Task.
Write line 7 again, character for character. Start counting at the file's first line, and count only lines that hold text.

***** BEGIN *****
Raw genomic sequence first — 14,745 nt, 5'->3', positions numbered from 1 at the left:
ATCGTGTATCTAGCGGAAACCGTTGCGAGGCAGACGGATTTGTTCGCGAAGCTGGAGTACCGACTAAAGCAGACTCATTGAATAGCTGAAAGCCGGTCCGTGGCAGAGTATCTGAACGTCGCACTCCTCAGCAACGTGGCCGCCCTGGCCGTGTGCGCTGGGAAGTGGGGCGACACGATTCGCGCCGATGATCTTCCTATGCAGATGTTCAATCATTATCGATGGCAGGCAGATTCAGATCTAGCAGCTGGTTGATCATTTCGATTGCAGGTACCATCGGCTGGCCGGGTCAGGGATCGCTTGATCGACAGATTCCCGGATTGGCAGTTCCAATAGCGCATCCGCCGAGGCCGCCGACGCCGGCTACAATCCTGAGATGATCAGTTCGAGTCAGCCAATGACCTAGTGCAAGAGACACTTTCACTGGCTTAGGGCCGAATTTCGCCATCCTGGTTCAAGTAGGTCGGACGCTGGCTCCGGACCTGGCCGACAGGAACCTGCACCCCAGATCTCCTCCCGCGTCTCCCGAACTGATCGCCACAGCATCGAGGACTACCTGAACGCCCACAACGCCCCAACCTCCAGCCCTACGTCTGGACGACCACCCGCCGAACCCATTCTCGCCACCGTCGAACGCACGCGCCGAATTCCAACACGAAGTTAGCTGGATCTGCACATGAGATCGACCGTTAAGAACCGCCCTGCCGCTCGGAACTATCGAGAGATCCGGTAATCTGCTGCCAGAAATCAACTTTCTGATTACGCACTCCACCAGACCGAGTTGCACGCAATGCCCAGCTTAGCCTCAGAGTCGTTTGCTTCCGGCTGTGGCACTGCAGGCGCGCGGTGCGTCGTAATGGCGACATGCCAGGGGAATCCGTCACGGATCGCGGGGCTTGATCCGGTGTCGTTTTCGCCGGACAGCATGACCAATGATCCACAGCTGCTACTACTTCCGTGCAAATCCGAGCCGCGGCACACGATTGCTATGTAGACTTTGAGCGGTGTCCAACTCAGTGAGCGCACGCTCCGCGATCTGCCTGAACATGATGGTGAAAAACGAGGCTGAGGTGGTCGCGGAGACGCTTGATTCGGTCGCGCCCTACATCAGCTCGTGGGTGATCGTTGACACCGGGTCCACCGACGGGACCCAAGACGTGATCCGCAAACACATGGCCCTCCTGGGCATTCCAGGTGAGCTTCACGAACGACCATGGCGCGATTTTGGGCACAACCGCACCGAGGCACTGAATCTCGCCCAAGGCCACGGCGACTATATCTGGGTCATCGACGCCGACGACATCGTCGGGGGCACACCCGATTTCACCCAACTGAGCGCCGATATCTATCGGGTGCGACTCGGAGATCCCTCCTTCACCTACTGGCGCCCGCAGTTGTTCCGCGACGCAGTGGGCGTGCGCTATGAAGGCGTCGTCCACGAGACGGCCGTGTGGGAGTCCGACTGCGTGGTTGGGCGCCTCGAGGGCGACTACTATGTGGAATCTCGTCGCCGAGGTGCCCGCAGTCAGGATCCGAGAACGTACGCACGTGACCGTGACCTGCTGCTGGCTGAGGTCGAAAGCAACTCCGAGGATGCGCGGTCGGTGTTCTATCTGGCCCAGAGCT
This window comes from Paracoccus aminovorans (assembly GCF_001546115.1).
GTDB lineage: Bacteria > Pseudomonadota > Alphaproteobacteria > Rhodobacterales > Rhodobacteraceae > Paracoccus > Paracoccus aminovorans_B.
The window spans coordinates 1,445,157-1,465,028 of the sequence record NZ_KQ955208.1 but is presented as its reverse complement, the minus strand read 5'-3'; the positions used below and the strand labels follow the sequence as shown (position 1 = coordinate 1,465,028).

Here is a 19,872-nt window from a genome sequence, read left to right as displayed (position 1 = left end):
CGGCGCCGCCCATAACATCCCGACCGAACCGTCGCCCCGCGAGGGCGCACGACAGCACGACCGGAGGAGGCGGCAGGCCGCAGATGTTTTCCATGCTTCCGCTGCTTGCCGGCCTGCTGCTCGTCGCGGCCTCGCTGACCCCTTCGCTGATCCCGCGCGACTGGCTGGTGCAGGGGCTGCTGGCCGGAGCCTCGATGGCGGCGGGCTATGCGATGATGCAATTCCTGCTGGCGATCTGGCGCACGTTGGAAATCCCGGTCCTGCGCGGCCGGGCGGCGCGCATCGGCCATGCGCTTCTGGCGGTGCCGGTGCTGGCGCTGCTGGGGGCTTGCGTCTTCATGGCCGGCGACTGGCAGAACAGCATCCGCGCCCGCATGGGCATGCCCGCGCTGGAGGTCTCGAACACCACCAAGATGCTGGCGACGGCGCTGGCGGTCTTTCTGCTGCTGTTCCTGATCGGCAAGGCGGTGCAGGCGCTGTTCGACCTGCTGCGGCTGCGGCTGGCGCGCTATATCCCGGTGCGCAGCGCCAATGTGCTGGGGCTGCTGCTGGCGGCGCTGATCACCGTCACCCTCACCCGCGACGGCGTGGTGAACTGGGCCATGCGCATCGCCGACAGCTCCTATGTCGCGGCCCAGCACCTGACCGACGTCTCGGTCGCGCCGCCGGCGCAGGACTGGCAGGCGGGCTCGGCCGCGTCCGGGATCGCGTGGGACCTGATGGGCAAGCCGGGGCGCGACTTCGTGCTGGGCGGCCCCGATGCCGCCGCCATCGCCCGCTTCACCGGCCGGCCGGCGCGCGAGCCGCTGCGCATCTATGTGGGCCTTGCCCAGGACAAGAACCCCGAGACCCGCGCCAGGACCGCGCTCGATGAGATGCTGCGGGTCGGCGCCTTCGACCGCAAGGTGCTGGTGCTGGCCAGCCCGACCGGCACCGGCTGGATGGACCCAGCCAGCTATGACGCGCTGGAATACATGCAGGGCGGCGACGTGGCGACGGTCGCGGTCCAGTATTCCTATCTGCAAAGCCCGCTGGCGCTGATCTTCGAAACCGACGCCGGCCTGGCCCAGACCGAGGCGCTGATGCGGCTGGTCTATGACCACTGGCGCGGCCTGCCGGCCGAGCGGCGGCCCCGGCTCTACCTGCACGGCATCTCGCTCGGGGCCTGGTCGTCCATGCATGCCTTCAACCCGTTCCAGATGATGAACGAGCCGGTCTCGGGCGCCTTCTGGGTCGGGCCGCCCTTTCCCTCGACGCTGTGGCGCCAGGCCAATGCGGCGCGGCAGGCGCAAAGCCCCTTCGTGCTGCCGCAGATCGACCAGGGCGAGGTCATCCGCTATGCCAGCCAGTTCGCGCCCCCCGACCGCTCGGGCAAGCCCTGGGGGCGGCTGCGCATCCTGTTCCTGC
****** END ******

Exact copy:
CGGCGCCGCCCATAACATCCCGACCGAACCGTCGCCCCGCGAGGGCGCACGACAGCACGACCGGAGGAGGCGGCAGGCCGCAGATGTTTTCCATGCTTCCGCTGCTTGCCGGCCTGCTGCTCGTCGCGGCCTCGCTGACCCCTTCGCTGATCCCGCGCGACTGGCTGGTGCAGGGGCTGCTGGCCGGAGCCTCGATGGCGGCGGGCTATGCGATGATGCAATTCCTGCTGGCGATCTGGCGCACGTTGGAAATCCCGGTCCTGCGCGGCCGGGCGGCGCGCATCGGCCATGCGCTTCTGGCGGTGCCGGTGCTGGCGCTGCTGGGGGCTTGCGTCTTCATGGCCGGCGACTGGCAGAACAGCATCCGCGCCCGCATGGGCATGCCCGCGCTGGAGGTCTCGAACACCACCAAGATGCTGGCGACGGCGCTGGCGGTCTTTCTGCTGCTGTTCCTGATCGGCAAGGCGGTGCAGGCGCTGTTCGACCTGCTGCGGCTGCGGCTGGCGCGCTATATCCCGGTGCGCAGCGCCAATGTGCTGGGGCTGCTGCTGGCGGCGCTGATCACCGTCACCCTCACCCGCGACGGCGTGGTGAACTGGGCCATGCGCATCGCCGACAGCTCCTATGTCGCGGCCCAGCACCTGACCGACGTCTCGGTCGCGCCGCCGGCGCAGGACTGGCAGGCGGGCTCGGCCGCGTCCGGGATCGCGTGGGACCTGATGGGCAAGCCGGGGCGCGACTTCGTGCTGGGCGGCCCCGATGCCGCCGCCATCGCCCGCTTCACCGGCCGGCCGGCGCGCGAGCCGCTGCGCATCTATGTGGGCCTTGCCCAGGACAAGAACCCCGAGACCCGCGCCAGGACCGCGCTCGATGAGATGCTGCGGGTCGGCGCCTTCGACCGCAAGGTGCTGGTGCTGGCCAGCCCGACCGGCACCGGCTGGATGGACCCAGCCAGCTATGACGCGCTGGAATACATGCAGGGCGGCGACGTGGCGACGGTCGCGGTCCAGTATTCCTATCTGCAAAGCCCGCTGGCGCTGATCTTCGAAACCGACGCCGGCCTGGCCCAGACCGAGGCGCTGATGCGGCTGGTCTATGACCACTGGCGCGGCCTGCCGGCCGAGCGGCGGCCCCGGCTCTACCTGCACGGCATCTCGCTCGGGGCCTGGTCGTCCATGCATGCCTTCAACCCGTTCCAGATGATGAACGAGCCGGTCTCGGGCGCCTTCTGGGTCGGGCCGCCCTTTCCCTCGACGCTGTGGCGCCAGGCCAATGCGGCGCGGCAGGCGCAAAGCCCCTTCGTGCTGCCGCAGATCGACCAGGGCGAGGTCATCCGCTATGCCAGCCAGTTCGCGCCCCCCGACCGCTCGGGCAAGCCCTGGGGGCGGCTGCGCATCCTGTTCCTGC